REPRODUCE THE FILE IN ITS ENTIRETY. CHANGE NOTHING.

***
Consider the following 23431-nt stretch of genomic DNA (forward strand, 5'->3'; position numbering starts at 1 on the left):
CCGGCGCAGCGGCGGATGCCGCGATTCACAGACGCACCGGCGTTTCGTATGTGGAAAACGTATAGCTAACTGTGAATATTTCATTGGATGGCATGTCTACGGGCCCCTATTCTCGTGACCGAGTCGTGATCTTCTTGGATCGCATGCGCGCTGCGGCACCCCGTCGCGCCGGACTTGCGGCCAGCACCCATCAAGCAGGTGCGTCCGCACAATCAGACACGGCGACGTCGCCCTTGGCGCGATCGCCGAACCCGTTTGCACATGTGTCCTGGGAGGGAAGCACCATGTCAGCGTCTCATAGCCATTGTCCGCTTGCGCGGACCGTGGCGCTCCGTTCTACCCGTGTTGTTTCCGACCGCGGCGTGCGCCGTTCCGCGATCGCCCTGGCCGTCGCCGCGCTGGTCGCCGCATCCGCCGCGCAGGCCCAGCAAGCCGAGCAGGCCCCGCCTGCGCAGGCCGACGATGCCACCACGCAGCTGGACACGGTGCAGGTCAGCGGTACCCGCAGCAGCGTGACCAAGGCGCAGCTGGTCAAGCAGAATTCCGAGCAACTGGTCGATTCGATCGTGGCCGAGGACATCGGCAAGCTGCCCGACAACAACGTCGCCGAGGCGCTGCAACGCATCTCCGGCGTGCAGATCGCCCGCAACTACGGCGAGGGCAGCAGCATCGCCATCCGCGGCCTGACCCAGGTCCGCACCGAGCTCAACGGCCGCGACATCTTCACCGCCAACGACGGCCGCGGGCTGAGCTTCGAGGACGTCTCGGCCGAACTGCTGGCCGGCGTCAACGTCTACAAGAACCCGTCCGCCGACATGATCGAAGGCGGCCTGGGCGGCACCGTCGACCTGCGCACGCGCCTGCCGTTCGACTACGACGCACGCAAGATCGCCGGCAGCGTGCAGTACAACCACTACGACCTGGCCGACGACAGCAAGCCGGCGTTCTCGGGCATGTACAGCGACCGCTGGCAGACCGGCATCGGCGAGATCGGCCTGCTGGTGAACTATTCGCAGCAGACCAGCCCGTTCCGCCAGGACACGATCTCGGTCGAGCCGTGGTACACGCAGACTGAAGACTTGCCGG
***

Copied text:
Consider the following 23431-nt stretch of genomic DNA (forward strand, 5'->3'; position numbering starts at 1 on the left):
CCGGCGCAGCGGCGGATGCCGCGATTCACAGACGCACCGGCGTTTCGTATGTGGAAAACGTATAGCTAACTGTGAATATTTCATTGGATGGCATGTCTACGGGCCCCTATTCTCGTGACCGAGTCGTGATCTTCTTGGATCGCATGCGCGCTGCGGCACCCCGTCGCGCCGGACTTGCGGCCAGCACCCATCAAGCAGGTGCGTCCGCACAATCAGACACGGCGACGTCGCCCTTGGCGCGATCGCCGAACCCGTTTGCACATGTGTCCTGGGAGGGAAGCACCATGTCAGCGTCTCATAGCCATTGTCCGCTTGCGCGGACCGTGGCGCTCCGTTCTACCCGTGTTGTTTCCGACCGCGGCGTGCGCCGTTCCGCGATCGCCCTGGCCGTCGCCGCGCTGGTCGCCGCATCCGCCGCGCAGGCCCAGCAAGCCGAGCAGGCCCCGCCTGCGCAGGCCGACGATGCCACCACGCAGCTGGACACGGTGCAGGTCAGCGGTACCCGCAGCAGCGTGACCAAGGCGCAGCTGGTCAAGCAGAATTCCGAGCAACTGGTCGATTCGATCGTGGCCGAGGACATCGGCAAGCTGCCCGACAACAACGTCGCCGAGGCGCTGCAACGCATCTCCGGCGTGCAGATCGCCCGCAACTACGGCGAGGGCAGCAGCATCGCCATCCGCGGCCTGACCCAGGTCCGCACCGAGCTCAACGGCCGCGACATCTTCACCGCCAACGACGGCCGCGGGCTGAGCTTCGAGGACGTCTCGGCCGAACTGCTGGCCGGCGTCAACGTCTACAAGAACCCGTCCGCCGACATGATCGAAGGCGGCCTGGGCGGCACCGTCGACCTGCGCACGCGCCTGCCGTTCGACTACGACGCACGCAAGATCGCCGGCAGCGTGCAGTACAACCACTACGACCTGGCCGACGACAGCAAGCCGGCGTTCTCGGGCATGTACAGCGACCGCTGGCAGACCGGCATCGGCGAGATCGGCCTGCTGGTGAACTATTCGCAGCAGACCAGCCCGTTCCGCCAGGACACGATCTCGGTCGAGCCGTGGTACACGCAGACTGAAGACTTGCCGG